Bob Iger is beginning to question the Marvel method

Originally published at: Bob Iger is beginning to question the Marvel method | Boing Boing


Good. I agree with all that. Yes, we all fall in love with characters and want “MORE!” of the same, but at some point they’re no longer fresh and new, and the writers brought in don’t have the same respect for the stories that made that character popular. Ant-man is a great case in point. The first two movies rocked because it was small (pun intended) stakes, local to him and his family, heist/misdirection films, with a focus on family and his love for his daughter. The new film shucked all that out the window for GRAND SPECTACLE and huge stakes, and I still haven’t bothered to see it because meh…


Unbeatable Squirrel Girl, please.


I regret that I have but one like to give.


It isn’t about too many movies with a specific character, it’s just too many Marvel movies period (and too many super hero movies in general). The cash cow has dried up. Time to move on, or at the very least allow some breathing room between movies so that people actually feel excited to see them rather than feeling obligated to keep up with an ever expanding franchise.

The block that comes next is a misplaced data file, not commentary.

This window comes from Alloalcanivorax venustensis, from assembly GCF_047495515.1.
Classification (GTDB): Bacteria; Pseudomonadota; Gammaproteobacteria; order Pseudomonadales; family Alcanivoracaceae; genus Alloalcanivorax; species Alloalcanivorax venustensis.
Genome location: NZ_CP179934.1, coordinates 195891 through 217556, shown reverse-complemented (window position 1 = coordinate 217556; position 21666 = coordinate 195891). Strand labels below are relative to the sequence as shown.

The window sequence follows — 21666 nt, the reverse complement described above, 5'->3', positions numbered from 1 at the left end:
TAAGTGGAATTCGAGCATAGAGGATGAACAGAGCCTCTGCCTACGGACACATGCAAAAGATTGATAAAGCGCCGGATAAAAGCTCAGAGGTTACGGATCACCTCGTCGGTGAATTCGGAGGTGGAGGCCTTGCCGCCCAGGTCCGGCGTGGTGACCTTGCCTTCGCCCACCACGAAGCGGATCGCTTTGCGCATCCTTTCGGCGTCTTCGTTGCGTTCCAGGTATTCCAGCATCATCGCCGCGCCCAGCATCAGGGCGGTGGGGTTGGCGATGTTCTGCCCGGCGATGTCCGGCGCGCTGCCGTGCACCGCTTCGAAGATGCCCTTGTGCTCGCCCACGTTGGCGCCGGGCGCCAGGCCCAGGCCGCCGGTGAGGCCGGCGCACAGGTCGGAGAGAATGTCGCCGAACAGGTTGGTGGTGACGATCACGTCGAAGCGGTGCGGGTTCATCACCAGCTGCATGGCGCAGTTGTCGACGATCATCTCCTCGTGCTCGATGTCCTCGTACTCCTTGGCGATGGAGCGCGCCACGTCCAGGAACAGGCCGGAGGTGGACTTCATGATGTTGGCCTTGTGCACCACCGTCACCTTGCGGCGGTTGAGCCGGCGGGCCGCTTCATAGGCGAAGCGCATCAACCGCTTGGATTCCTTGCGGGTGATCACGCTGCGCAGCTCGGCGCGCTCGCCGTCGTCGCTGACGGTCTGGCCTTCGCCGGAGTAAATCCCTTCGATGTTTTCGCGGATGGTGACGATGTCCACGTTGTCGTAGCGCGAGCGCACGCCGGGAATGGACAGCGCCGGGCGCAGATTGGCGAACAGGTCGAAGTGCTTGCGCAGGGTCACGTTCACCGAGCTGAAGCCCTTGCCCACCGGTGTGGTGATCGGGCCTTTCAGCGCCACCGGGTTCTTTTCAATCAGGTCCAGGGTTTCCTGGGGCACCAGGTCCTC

They introduced new characters with the Eternals and that didn’t really work, either. I don’t think the issue is introducing new characters, or not introducing new characters, or the superhero genre being played out. I think the issue quite simply is bad scripts. No Way Home did great, and that movie was just over a year ago. It had a great script. Love and Thunder just a few months later completely tanked. Because the script was garbage.

Tell good stories, people will watch the movies. It really is that simple.


This. All of this.